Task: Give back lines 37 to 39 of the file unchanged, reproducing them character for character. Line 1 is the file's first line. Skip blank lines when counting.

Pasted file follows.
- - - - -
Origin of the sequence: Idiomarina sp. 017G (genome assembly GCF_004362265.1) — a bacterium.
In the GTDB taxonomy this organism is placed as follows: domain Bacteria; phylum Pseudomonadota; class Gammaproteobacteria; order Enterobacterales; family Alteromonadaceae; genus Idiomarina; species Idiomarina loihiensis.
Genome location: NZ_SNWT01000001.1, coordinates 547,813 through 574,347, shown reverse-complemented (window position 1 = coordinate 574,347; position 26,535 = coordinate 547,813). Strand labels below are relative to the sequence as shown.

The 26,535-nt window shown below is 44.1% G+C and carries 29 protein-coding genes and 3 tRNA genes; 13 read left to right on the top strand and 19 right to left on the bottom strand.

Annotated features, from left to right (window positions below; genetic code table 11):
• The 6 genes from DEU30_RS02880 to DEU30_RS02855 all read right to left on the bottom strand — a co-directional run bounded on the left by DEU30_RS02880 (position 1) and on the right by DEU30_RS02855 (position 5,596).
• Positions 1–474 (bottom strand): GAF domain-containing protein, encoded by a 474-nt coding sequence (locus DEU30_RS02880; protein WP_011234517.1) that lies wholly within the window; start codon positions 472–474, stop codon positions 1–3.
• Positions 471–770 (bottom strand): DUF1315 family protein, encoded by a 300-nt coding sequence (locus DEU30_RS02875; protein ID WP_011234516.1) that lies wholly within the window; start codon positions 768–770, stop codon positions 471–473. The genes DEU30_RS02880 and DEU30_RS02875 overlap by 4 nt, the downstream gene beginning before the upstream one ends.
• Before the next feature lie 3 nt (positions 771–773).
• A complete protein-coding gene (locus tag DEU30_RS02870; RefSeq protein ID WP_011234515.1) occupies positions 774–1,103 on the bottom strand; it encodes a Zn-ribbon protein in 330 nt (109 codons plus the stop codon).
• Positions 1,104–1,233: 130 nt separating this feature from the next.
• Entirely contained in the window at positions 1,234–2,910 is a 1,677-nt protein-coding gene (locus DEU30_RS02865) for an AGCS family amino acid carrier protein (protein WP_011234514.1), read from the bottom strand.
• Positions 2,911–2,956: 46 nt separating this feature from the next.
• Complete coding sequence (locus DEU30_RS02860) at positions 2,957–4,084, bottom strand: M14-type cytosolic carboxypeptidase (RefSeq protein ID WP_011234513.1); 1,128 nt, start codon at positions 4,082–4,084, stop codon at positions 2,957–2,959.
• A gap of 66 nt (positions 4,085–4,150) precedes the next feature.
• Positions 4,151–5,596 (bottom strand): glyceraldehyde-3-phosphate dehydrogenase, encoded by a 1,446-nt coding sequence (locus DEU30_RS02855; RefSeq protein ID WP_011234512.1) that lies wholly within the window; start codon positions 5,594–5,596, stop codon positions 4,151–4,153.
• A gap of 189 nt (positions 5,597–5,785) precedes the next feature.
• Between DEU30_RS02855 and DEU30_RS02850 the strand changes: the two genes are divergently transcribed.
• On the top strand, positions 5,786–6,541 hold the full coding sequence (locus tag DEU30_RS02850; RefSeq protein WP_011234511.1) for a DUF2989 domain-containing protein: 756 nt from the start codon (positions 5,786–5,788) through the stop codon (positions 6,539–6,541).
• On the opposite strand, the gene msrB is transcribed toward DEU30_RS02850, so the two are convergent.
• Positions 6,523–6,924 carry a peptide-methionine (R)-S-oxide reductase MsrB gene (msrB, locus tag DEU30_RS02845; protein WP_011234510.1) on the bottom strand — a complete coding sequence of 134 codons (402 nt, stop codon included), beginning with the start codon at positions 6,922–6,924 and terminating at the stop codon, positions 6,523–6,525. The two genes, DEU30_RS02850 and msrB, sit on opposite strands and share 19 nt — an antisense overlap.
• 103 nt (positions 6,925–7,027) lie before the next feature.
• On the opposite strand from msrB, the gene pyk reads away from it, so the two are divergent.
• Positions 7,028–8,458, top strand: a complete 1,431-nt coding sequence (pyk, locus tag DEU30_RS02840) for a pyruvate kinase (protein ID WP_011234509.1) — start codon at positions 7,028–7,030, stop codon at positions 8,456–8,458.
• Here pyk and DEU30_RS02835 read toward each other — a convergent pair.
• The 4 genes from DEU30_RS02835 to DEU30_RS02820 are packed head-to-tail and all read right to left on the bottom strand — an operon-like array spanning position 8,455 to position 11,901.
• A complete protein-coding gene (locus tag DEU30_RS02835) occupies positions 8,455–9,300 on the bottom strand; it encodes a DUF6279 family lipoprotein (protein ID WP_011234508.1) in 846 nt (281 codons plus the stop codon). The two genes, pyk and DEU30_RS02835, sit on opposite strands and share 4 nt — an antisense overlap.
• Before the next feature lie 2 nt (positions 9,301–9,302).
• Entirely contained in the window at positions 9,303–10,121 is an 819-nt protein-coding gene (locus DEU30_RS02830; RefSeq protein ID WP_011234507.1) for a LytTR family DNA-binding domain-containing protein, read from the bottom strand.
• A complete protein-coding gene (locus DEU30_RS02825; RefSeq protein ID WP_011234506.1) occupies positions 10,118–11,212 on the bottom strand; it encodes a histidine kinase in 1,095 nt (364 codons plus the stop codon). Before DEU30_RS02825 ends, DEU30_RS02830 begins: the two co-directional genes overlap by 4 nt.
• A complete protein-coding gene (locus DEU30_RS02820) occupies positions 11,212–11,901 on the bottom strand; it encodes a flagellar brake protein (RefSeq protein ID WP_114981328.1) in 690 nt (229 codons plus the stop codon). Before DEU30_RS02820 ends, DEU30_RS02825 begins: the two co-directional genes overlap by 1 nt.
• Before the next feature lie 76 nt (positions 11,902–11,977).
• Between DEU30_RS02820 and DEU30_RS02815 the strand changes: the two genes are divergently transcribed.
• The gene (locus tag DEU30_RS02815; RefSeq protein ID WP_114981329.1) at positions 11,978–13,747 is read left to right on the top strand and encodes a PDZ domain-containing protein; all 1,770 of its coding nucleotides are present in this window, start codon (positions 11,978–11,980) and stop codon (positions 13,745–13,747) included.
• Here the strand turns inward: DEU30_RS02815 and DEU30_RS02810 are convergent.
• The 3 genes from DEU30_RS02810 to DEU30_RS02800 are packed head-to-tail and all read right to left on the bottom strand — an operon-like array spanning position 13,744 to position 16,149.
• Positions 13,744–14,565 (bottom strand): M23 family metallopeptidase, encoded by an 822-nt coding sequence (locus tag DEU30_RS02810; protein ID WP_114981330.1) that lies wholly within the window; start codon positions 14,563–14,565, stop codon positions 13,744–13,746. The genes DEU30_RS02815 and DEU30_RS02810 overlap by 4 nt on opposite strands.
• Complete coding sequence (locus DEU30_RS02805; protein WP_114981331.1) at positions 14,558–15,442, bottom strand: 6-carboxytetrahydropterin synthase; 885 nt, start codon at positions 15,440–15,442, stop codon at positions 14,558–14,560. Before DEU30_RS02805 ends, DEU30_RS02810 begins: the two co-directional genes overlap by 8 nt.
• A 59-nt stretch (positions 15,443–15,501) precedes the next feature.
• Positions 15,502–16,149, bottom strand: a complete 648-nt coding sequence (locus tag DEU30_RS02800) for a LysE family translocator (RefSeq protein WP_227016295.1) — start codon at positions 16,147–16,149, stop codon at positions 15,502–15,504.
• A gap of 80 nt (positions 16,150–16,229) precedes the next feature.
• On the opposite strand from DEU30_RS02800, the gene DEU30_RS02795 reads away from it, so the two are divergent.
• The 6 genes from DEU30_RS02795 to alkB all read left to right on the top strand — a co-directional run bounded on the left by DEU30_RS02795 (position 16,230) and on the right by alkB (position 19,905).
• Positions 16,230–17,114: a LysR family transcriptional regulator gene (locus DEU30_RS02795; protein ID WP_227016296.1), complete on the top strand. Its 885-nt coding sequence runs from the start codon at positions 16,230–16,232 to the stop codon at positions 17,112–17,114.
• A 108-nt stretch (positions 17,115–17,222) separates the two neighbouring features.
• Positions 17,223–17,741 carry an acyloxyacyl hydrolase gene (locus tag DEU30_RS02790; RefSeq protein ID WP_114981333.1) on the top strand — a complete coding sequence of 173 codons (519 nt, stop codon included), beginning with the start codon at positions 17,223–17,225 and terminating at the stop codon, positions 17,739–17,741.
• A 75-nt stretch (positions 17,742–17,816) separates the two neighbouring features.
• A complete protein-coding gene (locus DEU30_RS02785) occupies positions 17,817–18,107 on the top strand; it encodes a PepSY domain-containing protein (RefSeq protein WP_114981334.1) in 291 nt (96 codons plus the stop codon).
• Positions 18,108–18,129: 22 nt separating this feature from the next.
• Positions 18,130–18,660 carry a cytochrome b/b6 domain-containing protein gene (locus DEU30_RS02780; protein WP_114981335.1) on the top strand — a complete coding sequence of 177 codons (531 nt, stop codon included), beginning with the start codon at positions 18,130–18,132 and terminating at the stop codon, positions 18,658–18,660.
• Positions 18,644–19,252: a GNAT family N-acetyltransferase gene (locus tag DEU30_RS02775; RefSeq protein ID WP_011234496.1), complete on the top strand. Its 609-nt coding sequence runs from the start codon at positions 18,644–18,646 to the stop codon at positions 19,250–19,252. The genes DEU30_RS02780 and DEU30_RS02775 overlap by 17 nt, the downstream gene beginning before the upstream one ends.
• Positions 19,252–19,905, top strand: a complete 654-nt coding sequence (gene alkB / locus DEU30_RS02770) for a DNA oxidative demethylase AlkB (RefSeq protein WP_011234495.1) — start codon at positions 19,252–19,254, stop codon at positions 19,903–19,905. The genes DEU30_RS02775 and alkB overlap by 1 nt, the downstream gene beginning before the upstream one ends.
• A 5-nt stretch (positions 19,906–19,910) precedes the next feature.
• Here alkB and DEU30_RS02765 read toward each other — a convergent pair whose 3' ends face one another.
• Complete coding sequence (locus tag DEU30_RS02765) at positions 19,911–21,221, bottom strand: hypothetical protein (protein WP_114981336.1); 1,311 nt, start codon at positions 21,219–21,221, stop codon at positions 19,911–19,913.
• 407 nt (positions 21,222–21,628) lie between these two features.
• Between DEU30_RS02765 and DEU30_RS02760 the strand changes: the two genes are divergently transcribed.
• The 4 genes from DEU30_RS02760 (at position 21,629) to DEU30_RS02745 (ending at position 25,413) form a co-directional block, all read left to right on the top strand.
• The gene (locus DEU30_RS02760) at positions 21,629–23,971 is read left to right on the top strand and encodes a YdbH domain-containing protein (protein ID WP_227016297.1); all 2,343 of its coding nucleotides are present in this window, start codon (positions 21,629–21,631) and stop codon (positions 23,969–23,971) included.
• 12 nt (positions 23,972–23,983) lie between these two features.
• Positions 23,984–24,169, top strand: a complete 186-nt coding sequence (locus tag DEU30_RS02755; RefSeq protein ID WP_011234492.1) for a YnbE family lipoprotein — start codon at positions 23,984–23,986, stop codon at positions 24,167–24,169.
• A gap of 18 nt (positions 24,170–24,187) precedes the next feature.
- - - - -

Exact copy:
• Positions 13,744–14,565 (bottom strand): M23 family metallopeptidase, encoded by an 822-nt coding sequence (locus tag DEU30_RS02810; protein ID WP_114981330.1) that lies wholly within the window; start codon positions 14,563–14,565, stop codon positions 13,744–13,746. The genes DEU30_RS02815 and DEU30_RS02810 overlap by 4 nt on opposite strands.
• Complete coding sequence (locus DEU30_RS02805; protein WP_114981331.1) at positions 14,558–15,442, bottom strand: 6-carboxytetrahydropterin synthase; 885 nt, start codon at positions 15,440–15,442, stop codon at positions 14,558–14,560. Before DEU30_RS02805 ends, DEU30_RS02810 begins: the two co-directional genes overlap by 8 nt.
• A 59-nt stretch (positions 15,443–15,501) precedes the next feature.